Topics we will cover throughout the year include how to eat to prevent type 2 diabetes, shop and cook, manage stress, take charge of your thoughts, and stay motivated. With weekly classes in the first sixth months of the program, you’ll find the needed support to help you navigate the holiday season. Join now, end the year strong, and start 2021 one step closer to your health and wellness goals!
*Program free of charge to participants. Funded by the Ohio Department of Health.
- “About Prediabetes & Type 2 Diabetes.” National Diabetes Prevention Program, Centers for Disease Control and Prevention, Apr. 2019, cdc.gov/diabetes/prevention/about-prediabetes.html.
While food choices cannot prevent a breast cancer diagnosis, a nutritious diet and healthy lifestyle can help reduce risk
by Chelsea Jackle, RD
Did you know that 1 in 8 women in the United States will develop breast cancer during her lifetime? (1) These odds may seem grim, but you should also know that survivorship has increased over the past several decades. (2) Better early detection and treatment are part of this improved outlook, but another important piece to the survivorship puzzle is prevention.
In addition to regular self-breast exams, mammograms, and follow-ups with your doctor to detect cancer early, being aware of lifestyle and nutrition changes that reduce your breast cancer risk is key. While no food or diet can prevent any cancer, eating a nutritious diet and living a healthy lifestyle can give you a better chance of reducing your risk.
There are many different types of cancer, all involving a variety of tissues and areas of the body. These differences impact how the disease behaves and how risk factors will affect it. For example, breast tissue is sensitive to changes in hormone levels (like estrogen), and this is especially true in cancer. Tumor growth is often affected by hormone levels. As most ladies know, your hormone levels change throughout each stage of life (and even within a month). This information on hormones will come in handy later.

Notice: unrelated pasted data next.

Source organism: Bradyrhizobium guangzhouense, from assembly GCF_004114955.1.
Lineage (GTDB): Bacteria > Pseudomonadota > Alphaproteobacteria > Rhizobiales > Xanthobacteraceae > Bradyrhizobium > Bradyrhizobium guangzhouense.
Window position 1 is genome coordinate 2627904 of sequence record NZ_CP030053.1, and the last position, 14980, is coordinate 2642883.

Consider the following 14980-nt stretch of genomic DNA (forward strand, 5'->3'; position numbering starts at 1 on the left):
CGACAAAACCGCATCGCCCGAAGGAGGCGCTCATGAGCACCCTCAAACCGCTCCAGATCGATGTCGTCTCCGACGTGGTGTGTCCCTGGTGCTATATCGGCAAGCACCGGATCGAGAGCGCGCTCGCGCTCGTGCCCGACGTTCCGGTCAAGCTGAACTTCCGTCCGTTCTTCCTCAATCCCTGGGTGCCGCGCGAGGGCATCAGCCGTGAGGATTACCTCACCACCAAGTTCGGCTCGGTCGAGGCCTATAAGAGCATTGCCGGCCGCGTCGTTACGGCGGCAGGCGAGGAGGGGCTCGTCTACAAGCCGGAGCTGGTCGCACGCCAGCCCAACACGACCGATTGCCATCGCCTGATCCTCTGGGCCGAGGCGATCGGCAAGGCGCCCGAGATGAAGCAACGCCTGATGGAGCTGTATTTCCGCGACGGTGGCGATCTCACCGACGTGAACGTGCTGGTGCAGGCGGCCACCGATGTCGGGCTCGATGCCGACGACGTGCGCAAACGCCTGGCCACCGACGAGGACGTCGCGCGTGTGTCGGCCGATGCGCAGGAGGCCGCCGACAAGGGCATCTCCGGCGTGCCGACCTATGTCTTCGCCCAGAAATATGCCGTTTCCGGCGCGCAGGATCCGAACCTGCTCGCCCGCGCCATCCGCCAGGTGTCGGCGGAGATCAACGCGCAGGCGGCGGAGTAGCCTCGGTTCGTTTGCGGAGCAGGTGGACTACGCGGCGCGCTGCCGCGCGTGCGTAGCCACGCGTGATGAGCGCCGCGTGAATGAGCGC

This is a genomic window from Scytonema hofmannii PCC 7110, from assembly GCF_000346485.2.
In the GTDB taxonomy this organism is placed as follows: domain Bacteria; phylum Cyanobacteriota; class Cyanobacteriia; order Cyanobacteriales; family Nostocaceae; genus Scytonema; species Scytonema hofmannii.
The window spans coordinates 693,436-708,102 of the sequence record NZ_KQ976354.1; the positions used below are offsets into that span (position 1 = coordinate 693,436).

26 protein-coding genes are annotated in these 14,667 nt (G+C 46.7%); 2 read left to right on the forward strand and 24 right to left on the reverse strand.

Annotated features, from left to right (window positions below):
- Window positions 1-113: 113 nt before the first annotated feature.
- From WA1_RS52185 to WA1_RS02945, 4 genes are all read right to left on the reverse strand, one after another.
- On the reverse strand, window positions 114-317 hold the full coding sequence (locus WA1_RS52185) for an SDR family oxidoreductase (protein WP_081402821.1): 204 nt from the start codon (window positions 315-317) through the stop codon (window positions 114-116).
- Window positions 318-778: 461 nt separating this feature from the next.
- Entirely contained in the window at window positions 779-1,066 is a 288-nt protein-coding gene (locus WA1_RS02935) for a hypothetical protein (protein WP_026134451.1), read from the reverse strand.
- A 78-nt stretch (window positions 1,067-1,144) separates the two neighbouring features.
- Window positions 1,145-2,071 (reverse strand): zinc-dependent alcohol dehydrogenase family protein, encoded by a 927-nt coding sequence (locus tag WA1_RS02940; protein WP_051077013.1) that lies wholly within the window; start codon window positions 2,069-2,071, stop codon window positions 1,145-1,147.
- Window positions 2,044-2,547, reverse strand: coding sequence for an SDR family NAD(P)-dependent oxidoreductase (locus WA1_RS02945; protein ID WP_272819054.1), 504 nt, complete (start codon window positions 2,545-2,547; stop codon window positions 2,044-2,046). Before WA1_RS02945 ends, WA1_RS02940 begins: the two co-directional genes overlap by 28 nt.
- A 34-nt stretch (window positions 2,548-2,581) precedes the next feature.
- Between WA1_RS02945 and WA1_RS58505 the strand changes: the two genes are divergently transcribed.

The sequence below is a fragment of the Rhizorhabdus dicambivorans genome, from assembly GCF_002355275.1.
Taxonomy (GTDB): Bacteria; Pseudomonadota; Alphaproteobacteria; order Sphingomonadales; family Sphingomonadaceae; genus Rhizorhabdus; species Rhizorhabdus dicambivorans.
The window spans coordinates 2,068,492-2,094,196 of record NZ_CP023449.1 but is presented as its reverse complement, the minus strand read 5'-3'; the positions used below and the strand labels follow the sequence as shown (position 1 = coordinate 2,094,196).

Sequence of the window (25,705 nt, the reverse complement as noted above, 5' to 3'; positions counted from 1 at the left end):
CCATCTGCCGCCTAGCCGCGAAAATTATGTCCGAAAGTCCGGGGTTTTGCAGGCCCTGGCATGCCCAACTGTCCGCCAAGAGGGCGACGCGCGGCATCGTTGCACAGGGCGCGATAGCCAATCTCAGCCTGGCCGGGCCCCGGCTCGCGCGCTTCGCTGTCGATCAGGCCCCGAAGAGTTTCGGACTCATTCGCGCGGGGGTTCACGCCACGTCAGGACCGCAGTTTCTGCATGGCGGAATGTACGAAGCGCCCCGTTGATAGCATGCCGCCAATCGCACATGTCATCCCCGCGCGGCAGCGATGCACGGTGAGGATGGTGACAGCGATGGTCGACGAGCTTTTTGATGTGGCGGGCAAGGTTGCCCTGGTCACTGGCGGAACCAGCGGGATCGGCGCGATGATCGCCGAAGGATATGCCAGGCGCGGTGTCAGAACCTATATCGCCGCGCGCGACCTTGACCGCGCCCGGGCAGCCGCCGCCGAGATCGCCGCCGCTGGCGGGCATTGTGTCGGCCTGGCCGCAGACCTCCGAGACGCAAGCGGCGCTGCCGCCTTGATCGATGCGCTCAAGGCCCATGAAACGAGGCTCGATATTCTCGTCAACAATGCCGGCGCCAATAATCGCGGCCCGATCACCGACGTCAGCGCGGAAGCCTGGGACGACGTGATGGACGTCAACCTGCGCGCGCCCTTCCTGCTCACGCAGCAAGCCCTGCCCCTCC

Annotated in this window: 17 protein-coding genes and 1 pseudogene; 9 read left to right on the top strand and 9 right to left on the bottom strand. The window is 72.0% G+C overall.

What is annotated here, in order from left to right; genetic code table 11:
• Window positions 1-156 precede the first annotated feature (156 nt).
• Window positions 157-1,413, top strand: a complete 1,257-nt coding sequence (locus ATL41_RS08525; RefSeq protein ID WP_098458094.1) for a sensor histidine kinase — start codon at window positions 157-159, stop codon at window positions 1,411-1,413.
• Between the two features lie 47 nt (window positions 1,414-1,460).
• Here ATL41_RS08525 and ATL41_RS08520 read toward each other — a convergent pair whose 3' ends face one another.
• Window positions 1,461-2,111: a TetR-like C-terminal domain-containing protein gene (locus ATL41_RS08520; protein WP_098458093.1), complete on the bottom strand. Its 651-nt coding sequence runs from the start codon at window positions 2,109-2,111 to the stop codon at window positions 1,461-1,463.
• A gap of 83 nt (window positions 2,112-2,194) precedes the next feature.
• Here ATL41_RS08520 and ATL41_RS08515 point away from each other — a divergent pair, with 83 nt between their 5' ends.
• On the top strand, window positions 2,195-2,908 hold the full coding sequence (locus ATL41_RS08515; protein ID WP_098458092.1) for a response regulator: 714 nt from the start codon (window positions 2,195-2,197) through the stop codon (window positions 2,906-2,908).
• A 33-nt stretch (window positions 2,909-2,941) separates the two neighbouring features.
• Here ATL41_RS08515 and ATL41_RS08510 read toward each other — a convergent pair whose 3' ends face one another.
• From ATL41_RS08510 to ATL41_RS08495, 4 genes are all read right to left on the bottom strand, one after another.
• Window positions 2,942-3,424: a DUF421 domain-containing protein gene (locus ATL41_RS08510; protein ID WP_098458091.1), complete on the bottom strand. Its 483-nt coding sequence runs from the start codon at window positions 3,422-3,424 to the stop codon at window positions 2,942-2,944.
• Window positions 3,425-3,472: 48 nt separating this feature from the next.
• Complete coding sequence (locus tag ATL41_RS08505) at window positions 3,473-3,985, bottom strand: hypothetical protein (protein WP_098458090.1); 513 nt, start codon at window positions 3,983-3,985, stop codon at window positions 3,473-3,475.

Researchers are always studying how our diets, activity levels, and lifestyles affect cancer risk and survivorship. One of the largest ongoing projects on this topic is the Continuous Update Project (also known as CUP) from the World Cancer Research Fund. After analyzing many studies and looking for the strongest evidence available, the experts involved in this project identified a list of key factors that can impact your overall cancer risk. (2)
Foods to Include to Reduce Cancer Risk
Fruits and Vegetables
We’ve all heard that we should be eating more fruits and vegetables, but it may help to understand why experts emphasize the recommendation, especially when it comes to cancer risk.
Eating non-starchy vegetables can decrease the risk of a specific kind of breast cancer called ER- (or estrogen-receptor-negative). (2) Non-starchy vegetables include broccoli, cauliflower, cabbage, tomatoes, asparagus, green beans, brussels sprouts, leafy greens, onions, and so many more!
Fruits, vegetables, and other plant foods like whole grains and beans contain special compounds called phytochemicals. These compounds have some long, fancy-sounding names (glucosinolates, isoflavones, and polyphenols… oh my!), but what you really need to know is that different foods have different amounts of phytochemicals, and they all play different roles, which makes it important to mix up the plant foods you eat. When you eat a variety of foods you get a variety of cancer-fighting phytochemicals.
According to the CUP research, an important family of phytochemical for reducing your breast cancer risk is the carotenoids. (2) If you’re thinking to yourself, “that word kind of reminds me of carrots,” you’re right! Carotenoids are found in carrots, but they are also found in other fruits and vegetables like cooked tomatoes, broccoli, leafy greens, winter squash, sweet potatoes, watermelon, apricots, oranges, and cantaloupe.
Soy always seems to stir up controversy. Does it help? Does it hurt? According to the CUP project, breast cancer survivors who ate soy foods saw better survival rates!
The controversy around soy has to do with phytochemicals in soy called isoflavones, which are plant forms of the hormone estrogen. (See, I told you hormones were going to come up again!) Since high estrogen levels in the body have been linked to a higher risk of breast cancer, some believe that the plant estrogen in soy is harmful. Some of this belief also comes from studies where rats were given very high doses of isoflavones and saw increased cancer rates.